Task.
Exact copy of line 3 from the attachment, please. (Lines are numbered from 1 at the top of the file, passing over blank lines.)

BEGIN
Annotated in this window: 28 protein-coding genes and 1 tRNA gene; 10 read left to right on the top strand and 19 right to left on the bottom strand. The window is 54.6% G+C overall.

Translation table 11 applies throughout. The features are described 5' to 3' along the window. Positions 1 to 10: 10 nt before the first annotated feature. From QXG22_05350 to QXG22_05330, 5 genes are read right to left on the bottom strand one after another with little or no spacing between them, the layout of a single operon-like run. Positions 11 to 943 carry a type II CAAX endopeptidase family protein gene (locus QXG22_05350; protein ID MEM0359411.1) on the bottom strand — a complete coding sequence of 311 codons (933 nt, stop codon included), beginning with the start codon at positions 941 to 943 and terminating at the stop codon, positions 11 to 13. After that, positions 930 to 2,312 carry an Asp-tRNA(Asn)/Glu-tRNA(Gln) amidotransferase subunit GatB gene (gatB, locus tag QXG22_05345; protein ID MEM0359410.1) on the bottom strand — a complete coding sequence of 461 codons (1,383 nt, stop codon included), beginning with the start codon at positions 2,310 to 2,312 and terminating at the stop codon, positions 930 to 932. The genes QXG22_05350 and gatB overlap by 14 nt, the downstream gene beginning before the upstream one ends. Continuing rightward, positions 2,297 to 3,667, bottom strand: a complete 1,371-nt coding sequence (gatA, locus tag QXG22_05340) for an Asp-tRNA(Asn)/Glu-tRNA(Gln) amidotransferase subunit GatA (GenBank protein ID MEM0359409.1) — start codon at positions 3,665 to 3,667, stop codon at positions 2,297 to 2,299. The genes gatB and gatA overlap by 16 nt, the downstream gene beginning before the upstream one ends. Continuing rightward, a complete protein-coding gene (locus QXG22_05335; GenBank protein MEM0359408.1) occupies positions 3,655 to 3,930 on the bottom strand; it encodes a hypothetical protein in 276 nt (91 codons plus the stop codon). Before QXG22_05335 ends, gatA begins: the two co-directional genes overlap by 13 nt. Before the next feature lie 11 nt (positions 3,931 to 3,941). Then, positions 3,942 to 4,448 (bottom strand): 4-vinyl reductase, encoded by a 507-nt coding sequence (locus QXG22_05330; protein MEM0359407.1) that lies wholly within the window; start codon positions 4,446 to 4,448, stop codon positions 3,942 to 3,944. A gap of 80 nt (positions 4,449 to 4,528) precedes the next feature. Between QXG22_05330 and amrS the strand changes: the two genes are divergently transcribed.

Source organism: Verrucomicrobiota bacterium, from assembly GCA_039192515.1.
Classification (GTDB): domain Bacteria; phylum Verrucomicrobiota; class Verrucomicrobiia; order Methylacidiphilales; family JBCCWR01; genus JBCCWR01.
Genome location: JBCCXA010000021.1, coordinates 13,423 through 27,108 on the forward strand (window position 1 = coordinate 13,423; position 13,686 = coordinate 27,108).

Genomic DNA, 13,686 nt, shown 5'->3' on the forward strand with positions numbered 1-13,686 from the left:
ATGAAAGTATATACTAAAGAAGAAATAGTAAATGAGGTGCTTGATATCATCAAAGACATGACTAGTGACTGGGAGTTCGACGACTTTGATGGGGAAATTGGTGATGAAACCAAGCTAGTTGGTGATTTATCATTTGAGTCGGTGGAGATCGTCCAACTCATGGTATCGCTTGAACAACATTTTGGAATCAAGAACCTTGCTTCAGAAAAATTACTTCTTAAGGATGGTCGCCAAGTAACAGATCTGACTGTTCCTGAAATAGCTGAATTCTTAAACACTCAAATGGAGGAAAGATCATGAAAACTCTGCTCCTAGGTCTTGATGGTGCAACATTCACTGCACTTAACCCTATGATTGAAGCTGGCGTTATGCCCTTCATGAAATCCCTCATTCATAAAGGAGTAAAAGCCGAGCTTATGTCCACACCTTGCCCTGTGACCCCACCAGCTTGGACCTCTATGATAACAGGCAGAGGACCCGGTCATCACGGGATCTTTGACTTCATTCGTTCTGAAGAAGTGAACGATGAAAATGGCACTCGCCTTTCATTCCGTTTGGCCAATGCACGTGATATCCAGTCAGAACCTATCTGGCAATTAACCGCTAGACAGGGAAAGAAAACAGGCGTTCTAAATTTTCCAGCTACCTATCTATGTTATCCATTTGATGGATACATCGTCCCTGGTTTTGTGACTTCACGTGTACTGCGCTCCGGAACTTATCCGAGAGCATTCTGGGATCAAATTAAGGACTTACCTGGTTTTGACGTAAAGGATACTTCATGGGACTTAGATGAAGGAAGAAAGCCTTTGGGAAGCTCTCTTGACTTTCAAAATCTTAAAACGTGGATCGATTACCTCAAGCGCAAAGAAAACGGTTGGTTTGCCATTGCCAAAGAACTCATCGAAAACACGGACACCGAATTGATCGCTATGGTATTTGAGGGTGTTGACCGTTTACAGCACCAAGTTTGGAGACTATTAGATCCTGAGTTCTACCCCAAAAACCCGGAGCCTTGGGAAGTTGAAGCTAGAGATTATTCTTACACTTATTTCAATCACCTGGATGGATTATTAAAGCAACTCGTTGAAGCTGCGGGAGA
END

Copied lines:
Source organism: Verrucomicrobiota bacterium, from assembly GCA_039192515.1.